Letters: Notley deserves credit over Bill 6

Edmonton Journal
Published on: December 22, 2015 | Last Updated: December 22, 2015 3:47 PM MST

At the Alberta legislature on Dec. 3, 2015, Premier Rachel Notley explains the many exemptions for Bill 6 and apologizes for poor communication to farmers and ranchers that has lead to confusion. Ryan Jackson / Edmonton Journal

Notley deserves credit over Bill 6

As an agricultural producer, I was appalled at the anti-Bill 6 demonstrations at the legislature, the lineups of expensive machinery and especially the death threats made against Premier Rachel Notley, her cabinet ministers and other NDP members.

Once fully implemented, this bill would protect the rights and safety concerns of farm employees. This should have been in place years ago; after all, it is a human rights law. Agriculture was the only industry in Alberta that did not have this protection, and Alberta the only province that did not do so.

Although I have never voted NDP, I applaud Notley and her party for their initiative. Regardless of party affiliation, recognize her progressive advance in agriculture and let her party know your positive feelings on this important bill.

Maurice L. Parrent, Clyde

Canada’s firearms laws are robust

Re: “Crack down on rapid-fire weapons,” Letters, Ron Charach, Dec. 22

The letter writer is completely misinformed as to Canada’s extensive firearms control legislation.

You cannot simply show up at a gun store and buy one; you must take a firearms safety course. Once you have passed the exam, you apply for a firearms licence, where you need to supply character references — who, 100 per cent for certain, are called by the RCMP. The licence application takes four to six months.

As for handguns, you can only legally own one if you are a certified collector or belong to a shooting range. There are extensive requirements for storage and transportation of firearms.

The problem with Canada’s gun laws is they tend to target law-abiding owners and do nothing to keep firearms away from those who’d use them for criminal purposes.

Mark Stead, Sherwood Park

Cartoons insulting to Premier Notley

Re: Malcolm Mayes cartoons

I am surprised that a newspaper which has won journalism awards would continually print insulting, demeaning pictures about our premier. I don’t call them cartoons because they are not funny.

They’re mean, unkind, unfair and meant to belittle the competent Rachel Notley and her government. I am not surprised that Mayes does it, but I am surprised the Journal continually prints this stuff.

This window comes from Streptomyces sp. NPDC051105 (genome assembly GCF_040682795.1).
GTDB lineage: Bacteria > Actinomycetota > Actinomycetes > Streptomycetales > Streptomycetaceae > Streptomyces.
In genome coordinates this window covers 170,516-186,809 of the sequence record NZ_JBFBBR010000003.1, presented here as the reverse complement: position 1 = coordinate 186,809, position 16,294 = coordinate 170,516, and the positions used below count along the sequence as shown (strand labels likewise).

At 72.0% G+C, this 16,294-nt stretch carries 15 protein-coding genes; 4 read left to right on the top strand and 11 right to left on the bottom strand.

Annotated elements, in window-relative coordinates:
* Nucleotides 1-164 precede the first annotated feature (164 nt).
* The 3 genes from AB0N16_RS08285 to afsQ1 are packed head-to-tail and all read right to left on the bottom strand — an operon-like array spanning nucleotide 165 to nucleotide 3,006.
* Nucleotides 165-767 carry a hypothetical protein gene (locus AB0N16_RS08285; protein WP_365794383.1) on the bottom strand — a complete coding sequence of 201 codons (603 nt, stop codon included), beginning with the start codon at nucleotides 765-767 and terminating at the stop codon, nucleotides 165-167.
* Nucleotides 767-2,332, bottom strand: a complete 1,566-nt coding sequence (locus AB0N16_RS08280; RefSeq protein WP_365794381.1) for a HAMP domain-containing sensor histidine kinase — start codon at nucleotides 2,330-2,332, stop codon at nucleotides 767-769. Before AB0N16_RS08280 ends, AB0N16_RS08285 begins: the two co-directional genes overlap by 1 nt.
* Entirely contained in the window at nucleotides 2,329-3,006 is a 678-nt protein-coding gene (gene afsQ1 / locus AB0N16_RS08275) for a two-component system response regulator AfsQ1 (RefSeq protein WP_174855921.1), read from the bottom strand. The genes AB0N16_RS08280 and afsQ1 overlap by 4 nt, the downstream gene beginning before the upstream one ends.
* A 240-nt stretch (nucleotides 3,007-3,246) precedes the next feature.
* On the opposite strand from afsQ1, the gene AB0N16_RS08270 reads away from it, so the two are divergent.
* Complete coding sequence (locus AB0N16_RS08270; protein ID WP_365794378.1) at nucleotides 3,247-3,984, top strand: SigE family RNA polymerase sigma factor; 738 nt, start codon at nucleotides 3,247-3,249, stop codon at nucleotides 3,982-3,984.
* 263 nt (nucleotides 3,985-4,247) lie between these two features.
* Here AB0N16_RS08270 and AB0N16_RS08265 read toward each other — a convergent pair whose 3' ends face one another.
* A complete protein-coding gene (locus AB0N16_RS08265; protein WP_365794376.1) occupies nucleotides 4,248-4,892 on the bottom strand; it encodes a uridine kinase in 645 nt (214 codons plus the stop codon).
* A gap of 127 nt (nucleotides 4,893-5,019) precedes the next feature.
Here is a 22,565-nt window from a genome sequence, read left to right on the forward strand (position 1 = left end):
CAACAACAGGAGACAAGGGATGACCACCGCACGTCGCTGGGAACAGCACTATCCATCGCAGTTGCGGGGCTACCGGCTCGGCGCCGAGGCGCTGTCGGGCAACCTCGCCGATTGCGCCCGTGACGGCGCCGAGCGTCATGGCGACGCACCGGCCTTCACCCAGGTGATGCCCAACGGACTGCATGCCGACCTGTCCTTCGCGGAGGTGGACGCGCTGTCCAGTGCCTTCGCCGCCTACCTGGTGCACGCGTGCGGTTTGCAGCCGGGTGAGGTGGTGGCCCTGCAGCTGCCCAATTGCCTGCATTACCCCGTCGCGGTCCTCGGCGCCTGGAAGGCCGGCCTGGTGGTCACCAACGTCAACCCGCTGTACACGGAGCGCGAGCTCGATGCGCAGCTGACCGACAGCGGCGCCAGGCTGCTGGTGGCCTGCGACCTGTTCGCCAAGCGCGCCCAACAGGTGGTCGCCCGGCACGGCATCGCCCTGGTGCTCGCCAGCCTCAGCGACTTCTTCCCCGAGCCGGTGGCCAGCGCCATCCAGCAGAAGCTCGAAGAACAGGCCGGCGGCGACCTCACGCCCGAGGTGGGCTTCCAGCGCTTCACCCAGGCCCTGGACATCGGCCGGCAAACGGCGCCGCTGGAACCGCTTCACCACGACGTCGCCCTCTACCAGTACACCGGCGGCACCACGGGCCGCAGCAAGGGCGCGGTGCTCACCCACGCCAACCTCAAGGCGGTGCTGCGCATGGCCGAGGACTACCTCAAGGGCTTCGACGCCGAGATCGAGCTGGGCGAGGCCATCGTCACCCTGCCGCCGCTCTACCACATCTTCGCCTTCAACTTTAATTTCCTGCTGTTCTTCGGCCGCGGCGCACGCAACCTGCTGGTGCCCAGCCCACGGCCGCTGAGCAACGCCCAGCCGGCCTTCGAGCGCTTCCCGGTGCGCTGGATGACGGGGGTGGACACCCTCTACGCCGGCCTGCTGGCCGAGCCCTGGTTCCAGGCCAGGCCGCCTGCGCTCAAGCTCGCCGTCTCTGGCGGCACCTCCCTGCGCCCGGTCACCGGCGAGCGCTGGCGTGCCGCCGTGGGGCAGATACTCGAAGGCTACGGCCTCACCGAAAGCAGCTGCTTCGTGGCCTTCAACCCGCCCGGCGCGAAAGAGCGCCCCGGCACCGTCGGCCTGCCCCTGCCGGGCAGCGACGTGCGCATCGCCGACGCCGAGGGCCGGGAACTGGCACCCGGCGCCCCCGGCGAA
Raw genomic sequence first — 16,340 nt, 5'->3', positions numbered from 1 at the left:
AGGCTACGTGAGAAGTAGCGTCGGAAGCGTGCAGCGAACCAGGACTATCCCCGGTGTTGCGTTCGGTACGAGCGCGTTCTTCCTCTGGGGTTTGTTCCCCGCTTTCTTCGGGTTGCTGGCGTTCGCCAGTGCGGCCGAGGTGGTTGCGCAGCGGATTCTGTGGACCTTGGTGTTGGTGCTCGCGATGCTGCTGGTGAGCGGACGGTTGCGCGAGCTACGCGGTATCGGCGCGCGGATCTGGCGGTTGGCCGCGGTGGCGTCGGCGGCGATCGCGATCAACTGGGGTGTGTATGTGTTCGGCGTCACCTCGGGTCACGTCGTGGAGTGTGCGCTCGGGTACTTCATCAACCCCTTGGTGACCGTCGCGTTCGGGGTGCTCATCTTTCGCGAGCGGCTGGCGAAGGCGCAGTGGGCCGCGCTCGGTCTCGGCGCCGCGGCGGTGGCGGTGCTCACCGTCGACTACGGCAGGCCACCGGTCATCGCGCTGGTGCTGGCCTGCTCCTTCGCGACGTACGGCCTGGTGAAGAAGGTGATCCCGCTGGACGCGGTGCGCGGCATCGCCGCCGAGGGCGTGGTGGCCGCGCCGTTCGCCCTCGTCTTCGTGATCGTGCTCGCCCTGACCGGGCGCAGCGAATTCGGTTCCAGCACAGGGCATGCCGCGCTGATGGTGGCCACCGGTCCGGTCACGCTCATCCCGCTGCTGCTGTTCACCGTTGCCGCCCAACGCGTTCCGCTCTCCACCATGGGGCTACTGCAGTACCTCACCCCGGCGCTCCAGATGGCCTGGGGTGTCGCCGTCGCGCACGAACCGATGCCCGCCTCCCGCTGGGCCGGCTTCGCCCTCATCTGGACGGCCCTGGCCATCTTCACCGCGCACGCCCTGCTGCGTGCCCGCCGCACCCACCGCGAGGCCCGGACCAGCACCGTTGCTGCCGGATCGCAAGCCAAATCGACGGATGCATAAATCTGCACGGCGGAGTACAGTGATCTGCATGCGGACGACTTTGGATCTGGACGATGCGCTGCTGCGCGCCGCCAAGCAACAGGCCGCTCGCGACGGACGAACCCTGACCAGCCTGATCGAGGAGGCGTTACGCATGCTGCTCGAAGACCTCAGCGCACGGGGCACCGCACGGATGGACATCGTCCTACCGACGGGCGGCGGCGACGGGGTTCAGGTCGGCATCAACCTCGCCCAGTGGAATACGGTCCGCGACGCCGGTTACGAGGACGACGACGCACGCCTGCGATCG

Frank Parker, St. Albert

Could do more for beleaguered merchants

Re: ” ‘Cash mob’ aims to boost shops hurt by bridge delays,” Dec. 10

The recent comment attributed to Coun. Scott McKeen really underscores just how little regard this city council has for 102nd Avenue merchants affected by the prolonged closure of the bridge over Groat Road.

Area merchants have been hard-pressed to keep their doors open because of the apparent blundering of the contractor in installing bridge girders in the first place. To further exacerbate the merchants’ dire financial situation, the purported opening of the new bridge is October 2016 — about a full year later than originally set. This is extraordinary, and requires compensation.

What reeks is the rather cavalier manner in which the thought of compensation to merchants was cast aside as being a “can of worms” council did not want to open. The City of Edmonton is not only continuing to collect taxes from the merchants, but is also collecting late penalties of $11,500 per day as the contractor has failed to meet the deadline. The subsequent silence on this matter is deafening. One day of a cash mob rally is clearly not going to ease the pain.

I’m glad I live in St. Albert, where ignorance at this level only surfaces on rare occasions.

Robert M. Claney, St. Albert

Tears cannot undo damage to others

Re: “Boy weeps as charges read in court,” Dec. 22

Everything we do, right or wrong, has a price that we could never imagine. That is what a 13-year-old boy has learned, and tears cannot undo a crime against other human beings.